CNBC’s Jim Cramer said Wednesday he expects the Federal Reserve to keep raising interest rates until there is clear evidence that the U.S. economy has slowed down.
While some hoped the Fed may soon stop aggressively hiking rates in a pivot reminiscent to early 2019, the “Mad Money” host said that does not appear to be the case after Fed Chair Jerome Powell’s Jackson Hole speech. The major U.S. stock indexes have fallen for four straight days following Powell’s remarks Friday morning.
“We’re now in ‘good news is bad news’ mode, because the Fed’s not going to stop bringing the pain until we see real deterioration … in the economy and a very different landscape from the mall to the store to the house to the yacht and the car lots,” Cramer said.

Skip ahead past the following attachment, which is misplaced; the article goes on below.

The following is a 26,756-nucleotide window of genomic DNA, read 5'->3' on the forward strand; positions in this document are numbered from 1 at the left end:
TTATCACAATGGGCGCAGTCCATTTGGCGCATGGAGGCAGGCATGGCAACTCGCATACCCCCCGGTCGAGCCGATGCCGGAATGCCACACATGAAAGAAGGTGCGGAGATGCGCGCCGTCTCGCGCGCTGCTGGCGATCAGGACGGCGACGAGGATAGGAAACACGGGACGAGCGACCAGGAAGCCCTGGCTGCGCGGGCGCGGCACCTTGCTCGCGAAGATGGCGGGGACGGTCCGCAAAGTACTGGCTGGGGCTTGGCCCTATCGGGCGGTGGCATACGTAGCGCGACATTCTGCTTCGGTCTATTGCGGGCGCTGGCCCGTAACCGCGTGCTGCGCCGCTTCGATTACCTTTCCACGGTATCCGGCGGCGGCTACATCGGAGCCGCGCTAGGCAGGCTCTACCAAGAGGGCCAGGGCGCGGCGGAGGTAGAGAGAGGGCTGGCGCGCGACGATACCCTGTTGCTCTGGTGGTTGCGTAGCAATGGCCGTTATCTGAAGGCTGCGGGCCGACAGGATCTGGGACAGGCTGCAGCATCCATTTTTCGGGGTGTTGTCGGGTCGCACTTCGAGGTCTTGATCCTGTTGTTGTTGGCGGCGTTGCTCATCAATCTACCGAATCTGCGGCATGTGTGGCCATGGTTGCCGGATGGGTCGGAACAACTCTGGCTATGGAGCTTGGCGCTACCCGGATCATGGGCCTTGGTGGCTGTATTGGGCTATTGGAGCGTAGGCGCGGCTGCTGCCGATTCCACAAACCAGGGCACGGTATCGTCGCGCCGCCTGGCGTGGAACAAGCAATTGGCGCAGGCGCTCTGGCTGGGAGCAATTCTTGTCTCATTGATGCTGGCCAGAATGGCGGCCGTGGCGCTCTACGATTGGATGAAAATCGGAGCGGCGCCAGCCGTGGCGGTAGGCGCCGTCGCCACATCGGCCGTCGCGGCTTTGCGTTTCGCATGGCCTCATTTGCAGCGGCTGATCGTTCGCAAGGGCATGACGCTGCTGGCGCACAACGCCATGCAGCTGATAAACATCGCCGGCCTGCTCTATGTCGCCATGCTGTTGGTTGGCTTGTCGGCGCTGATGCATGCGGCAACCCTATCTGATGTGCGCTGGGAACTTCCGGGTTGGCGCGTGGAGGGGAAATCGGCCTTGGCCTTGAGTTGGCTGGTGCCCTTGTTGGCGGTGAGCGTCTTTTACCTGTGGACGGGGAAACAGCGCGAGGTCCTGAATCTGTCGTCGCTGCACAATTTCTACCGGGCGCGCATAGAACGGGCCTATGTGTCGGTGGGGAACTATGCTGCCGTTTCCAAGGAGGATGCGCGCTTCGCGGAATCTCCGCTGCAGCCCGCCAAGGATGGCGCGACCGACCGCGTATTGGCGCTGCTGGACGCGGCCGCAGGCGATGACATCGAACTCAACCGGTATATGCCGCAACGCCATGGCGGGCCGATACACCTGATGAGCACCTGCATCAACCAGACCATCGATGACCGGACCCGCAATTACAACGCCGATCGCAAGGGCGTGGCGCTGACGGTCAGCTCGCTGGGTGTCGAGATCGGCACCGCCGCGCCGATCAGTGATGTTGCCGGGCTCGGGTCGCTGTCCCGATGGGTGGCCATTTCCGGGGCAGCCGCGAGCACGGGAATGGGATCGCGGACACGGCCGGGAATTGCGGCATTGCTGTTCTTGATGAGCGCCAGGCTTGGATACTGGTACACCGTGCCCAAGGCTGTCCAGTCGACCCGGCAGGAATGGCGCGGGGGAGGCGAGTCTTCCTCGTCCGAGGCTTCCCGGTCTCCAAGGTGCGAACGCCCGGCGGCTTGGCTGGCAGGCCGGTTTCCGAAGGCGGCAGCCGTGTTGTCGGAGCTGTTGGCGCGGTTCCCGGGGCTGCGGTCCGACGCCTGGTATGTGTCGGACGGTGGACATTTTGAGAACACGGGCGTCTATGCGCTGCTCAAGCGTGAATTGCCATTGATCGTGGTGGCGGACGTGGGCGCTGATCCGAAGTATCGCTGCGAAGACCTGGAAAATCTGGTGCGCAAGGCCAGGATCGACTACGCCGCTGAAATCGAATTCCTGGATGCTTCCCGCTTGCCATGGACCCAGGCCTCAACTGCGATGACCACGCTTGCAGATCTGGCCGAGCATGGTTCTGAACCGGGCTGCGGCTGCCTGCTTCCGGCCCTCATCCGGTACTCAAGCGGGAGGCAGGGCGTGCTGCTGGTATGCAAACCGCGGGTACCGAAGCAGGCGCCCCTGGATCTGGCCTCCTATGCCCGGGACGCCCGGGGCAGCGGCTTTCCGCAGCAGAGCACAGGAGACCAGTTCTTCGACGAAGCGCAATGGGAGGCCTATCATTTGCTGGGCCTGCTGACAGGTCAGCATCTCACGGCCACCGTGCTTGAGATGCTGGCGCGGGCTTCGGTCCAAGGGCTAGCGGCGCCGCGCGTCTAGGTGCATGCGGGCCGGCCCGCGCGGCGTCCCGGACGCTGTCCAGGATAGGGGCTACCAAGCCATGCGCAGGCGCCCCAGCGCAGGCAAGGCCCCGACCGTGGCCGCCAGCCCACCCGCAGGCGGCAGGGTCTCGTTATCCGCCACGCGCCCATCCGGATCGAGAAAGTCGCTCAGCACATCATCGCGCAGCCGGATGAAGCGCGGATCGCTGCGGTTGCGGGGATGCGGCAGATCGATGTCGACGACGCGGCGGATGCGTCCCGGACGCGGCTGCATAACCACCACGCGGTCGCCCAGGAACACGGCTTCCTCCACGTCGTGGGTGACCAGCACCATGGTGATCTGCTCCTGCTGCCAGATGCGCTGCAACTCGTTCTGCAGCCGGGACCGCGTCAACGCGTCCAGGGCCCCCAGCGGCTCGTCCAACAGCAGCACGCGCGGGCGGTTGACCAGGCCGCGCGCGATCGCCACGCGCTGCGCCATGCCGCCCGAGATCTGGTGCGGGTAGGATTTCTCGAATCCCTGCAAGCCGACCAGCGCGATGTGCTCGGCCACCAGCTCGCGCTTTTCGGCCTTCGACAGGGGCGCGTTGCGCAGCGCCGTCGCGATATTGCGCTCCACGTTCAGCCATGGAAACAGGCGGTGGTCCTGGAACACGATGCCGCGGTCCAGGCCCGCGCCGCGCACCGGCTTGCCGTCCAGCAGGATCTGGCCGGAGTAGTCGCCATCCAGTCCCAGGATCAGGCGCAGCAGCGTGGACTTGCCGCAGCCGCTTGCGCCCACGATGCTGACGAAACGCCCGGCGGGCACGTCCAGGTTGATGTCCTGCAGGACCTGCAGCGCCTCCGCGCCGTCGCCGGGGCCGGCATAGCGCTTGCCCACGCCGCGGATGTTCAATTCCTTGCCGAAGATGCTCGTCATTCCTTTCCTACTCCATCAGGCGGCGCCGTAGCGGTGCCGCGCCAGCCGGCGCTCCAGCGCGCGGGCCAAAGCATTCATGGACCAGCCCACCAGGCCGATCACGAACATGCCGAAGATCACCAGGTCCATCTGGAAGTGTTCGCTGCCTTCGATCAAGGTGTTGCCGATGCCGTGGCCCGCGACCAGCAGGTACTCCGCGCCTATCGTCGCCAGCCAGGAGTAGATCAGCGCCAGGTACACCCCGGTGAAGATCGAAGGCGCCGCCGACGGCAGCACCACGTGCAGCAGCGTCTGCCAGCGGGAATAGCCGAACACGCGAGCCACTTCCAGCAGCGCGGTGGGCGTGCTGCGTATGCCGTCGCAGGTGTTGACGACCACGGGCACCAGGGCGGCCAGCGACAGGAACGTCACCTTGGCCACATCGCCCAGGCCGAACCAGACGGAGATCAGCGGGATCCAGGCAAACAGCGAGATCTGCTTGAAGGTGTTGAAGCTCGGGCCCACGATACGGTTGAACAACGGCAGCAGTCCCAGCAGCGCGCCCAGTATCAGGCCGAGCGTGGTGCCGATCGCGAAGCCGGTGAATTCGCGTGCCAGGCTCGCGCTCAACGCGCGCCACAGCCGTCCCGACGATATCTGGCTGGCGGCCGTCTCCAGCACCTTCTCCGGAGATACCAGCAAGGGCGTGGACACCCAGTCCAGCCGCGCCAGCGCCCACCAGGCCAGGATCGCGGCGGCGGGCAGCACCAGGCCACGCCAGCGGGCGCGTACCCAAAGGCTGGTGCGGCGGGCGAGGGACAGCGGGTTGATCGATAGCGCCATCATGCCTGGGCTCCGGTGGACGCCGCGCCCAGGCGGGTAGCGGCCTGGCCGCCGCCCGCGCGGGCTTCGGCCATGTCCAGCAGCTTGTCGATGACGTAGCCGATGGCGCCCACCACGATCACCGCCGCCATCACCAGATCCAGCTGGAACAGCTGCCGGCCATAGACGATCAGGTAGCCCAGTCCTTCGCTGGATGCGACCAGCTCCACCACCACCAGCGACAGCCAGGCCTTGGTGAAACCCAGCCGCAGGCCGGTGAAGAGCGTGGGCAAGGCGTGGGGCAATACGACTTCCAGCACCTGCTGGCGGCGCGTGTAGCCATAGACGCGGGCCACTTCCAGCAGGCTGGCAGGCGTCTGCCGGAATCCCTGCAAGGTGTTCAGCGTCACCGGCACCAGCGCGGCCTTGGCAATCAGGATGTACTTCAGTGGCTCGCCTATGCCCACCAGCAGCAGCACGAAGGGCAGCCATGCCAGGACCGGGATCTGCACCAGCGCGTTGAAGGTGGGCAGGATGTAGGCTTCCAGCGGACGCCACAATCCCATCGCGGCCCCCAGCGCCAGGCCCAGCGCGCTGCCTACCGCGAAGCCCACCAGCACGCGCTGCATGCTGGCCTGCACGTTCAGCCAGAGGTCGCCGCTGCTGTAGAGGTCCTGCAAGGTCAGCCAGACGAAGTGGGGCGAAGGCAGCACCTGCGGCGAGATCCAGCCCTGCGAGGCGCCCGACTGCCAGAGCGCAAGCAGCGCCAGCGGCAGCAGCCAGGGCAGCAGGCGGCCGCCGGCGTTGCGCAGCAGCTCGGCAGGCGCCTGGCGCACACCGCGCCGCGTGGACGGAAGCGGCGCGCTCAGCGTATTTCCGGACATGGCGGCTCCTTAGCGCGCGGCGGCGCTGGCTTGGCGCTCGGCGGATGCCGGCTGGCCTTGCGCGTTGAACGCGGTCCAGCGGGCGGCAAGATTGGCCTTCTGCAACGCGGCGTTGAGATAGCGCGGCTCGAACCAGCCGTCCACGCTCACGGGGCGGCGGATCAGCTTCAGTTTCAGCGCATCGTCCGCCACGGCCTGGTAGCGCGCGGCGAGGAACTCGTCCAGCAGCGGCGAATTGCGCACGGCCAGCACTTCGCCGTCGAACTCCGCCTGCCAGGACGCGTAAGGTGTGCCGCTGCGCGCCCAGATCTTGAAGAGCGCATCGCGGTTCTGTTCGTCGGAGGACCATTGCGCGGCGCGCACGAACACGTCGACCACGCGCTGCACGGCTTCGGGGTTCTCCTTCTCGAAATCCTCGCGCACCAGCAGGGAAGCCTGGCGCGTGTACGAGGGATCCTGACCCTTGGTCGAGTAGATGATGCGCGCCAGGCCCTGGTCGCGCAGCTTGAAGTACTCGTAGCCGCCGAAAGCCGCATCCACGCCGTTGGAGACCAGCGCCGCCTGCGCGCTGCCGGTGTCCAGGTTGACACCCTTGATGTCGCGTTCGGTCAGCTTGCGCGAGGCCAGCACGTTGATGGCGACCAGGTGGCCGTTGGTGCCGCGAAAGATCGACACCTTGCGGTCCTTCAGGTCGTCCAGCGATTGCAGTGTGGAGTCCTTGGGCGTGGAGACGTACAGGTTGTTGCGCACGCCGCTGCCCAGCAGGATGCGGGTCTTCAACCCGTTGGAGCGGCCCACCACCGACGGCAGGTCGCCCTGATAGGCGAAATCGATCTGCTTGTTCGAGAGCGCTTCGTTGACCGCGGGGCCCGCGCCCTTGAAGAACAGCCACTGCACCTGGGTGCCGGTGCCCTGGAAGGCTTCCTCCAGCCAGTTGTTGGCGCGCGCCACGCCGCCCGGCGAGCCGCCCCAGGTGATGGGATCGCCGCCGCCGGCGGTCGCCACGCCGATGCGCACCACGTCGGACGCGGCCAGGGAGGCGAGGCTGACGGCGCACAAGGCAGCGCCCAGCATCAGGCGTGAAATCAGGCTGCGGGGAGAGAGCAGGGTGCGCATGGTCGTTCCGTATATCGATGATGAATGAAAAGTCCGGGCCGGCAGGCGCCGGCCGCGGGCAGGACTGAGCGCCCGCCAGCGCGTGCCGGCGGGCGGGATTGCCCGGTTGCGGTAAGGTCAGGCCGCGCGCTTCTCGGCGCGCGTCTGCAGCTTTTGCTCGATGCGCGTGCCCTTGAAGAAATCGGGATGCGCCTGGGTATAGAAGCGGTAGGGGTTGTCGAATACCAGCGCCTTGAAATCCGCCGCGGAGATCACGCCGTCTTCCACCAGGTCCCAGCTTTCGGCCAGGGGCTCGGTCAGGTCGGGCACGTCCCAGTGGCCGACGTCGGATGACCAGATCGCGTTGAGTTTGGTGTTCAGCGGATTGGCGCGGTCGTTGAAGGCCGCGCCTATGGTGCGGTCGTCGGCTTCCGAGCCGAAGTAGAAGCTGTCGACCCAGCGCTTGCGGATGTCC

Cramer said that from his perspective, he sees plenty of indications that inflation is already slowing down. However, he acknowledged that it may not have come down enough for the Fed to halt its aggressive efforts to restore price stability.
“Sure, we’re enjoying a major collapse in so many important commodities,” Cramer said. “There’s more availability for pretty much everything, and the only real sticking points these days come down to parts stuck in China or labor shortages that were hard to see coming or certain periodic spikes in oil. Powell’s making real progress, but he’s still got a long way to go.”